Dec. 21 (Bloomberg) -- European banks borrowed enough cash from the European Central Bank at its first three-year offering to refinance almost two-thirds of the debt they have maturing next year amid concern that markets will remain frozen.
The 523 euro-area lenders took a record 489 billion euros ($638 billion) from the Frankfurt-based central bank in 1,134-day loans today, more than economists’ median estimate of 293 billion euros in a Bloomberg News survey. That equals about 63 percent of the European bank debt maturing in 2012, according to Goldman Sachs Group Inc. analysts.
“The perceived stigma attached to central bank borrowing has not prevented euro-zone banks from making extensive use of the ECB’s offer,” said Martin van Vliet, an economist at ING Group in Amsterdam. “The take-up of loans is massive.”
By flooding the banking system with cheap money, policy makers are attempting to stave off a looming credit crunch by encouraging banks to maintain lending. Politicians, including French President Nicolas Sarkozy, are also pushing the banks to use the cash, which is borrowed at a current interest rate of 1 percent, to purchase higher-yielding southern European sovereign debt, thereby forcing down borrowing costs in the region.
Barclays Plc estimates the lending will inject 193 billion euros of new money into the system, with 296 billion euros accounted for by maturing loans.
Bond Yields Rise
Banks have become increasingly reliant on the ECB for funding after the market for bank debt seized up and U.S. money markets withdrew lending. Senior unsecured bank bond sales have tumbled 80 percent to 14.6 billion euro since the markets constricted at the end of July compared with the year earlier period, according to Morgan Stanley data.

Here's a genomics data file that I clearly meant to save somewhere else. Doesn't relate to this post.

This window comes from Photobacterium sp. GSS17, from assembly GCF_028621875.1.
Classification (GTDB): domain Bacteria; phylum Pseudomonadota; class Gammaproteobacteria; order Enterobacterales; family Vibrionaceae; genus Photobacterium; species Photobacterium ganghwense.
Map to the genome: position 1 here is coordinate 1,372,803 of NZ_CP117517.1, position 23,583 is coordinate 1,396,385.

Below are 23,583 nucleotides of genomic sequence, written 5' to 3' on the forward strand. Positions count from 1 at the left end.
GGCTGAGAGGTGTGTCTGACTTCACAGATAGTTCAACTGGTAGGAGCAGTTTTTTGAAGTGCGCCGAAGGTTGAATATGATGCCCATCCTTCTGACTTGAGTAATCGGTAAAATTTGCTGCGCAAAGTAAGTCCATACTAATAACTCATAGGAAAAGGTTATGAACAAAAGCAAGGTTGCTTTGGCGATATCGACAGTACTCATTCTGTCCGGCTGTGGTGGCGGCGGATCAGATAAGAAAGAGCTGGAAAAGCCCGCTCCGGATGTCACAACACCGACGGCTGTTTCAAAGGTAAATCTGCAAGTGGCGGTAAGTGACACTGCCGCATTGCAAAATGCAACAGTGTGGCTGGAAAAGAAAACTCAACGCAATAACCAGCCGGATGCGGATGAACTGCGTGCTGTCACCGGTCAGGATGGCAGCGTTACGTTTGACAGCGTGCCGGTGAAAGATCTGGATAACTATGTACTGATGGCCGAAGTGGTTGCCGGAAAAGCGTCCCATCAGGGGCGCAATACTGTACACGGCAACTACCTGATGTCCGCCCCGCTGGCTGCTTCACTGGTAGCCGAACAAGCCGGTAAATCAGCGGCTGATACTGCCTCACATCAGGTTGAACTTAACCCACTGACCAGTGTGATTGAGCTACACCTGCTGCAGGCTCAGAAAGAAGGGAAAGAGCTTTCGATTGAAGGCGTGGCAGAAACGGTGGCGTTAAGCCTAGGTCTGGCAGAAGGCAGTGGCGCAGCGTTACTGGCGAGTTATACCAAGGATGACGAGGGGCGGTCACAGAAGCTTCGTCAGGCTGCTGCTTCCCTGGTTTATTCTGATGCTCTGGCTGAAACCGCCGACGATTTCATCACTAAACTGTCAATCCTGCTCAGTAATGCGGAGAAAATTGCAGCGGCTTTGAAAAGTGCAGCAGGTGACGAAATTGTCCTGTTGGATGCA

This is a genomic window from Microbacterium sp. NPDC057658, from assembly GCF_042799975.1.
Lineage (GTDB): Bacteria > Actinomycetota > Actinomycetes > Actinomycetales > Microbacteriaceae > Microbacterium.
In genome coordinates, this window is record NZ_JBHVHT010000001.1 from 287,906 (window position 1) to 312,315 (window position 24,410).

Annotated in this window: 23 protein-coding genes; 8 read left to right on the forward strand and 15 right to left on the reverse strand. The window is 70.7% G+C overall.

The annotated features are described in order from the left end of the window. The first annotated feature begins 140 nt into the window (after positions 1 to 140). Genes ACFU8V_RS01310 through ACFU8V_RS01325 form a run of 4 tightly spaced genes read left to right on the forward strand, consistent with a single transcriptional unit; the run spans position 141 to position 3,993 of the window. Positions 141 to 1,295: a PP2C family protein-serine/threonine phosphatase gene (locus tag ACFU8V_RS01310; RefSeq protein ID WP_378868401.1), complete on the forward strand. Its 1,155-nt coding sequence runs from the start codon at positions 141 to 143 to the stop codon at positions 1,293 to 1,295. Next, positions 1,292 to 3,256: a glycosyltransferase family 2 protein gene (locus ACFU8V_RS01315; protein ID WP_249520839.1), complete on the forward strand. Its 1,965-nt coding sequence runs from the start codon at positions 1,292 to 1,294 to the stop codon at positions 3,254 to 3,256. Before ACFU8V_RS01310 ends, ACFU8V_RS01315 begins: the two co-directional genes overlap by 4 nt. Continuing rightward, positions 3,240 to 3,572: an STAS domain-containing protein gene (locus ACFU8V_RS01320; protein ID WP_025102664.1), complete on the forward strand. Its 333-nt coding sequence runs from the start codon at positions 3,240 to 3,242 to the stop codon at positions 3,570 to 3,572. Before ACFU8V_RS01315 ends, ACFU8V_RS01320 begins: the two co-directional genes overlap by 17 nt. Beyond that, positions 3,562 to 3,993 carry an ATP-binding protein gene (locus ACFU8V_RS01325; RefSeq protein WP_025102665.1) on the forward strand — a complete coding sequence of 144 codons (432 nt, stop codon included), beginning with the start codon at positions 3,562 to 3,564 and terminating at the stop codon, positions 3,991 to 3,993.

Government bond yields rose on the news as traders questioned whether banks would be willing to risk buying more southern European sovereign debt when their investors are urging them to reduce their holdings. Italian 10-year government bond yields climbed 12 basis points to 6.69 percent while the rate on comparable Spanish debt surged 17 basis points to 5.2 percent. The Bloomberg Europe Banks and Financial Services Index rose 0.6 percent by 2:30 p.m. in London.
Demand for so-called carry trades, whereby banks borrow at a low rate to invest in higher yielding government bonds, will be limited to struggling domestic lenders that already have significant holdings and have few options to make profits elsewhere, analysts said.
“Cross-border and large domestic banks have little incentive to use the money for carry trades because they are worried about the impact of holding sovereign debt on investors,” said Huw van Steenis, head of European bank research at Morgan Stanley in London.
Banks, including HSBC Holdings Plc, Deutsche Bank AG and Royal Bank of Scotland Group Plc, have been cutting their holdings of southern European debt this year on concern that the region’s sovereign-debt crisis is spreading.
Euro-area banks need to refinance more than 600 billion euros of debt maturing next year, about three-quarters of which is unsecured, the Bank of England said in its financial stability report this month. That’s 35 percent more than in 2011, the bank said.
“Banks represent about 80 percent of lending to the euro area,” ECB President Mario Draghi told the European Parliament this week. “The banking channel is crucial to the supply of credit.” He predicted banks will experience “very significant funding constraints” for all of 2012.
The ECB will hold a second auction of unlimited three-year cash in February, allowing banks to pre-fund themselves for all of next year and beyond, say analysts.
“Large take-up is an important positive,” said Jernej Omahen, a Goldman Sachs analyst in London. “European banks seem firmly on their way to fully pre-fund all bond maturities for 2012, and possibly 2013, through the ECB.”
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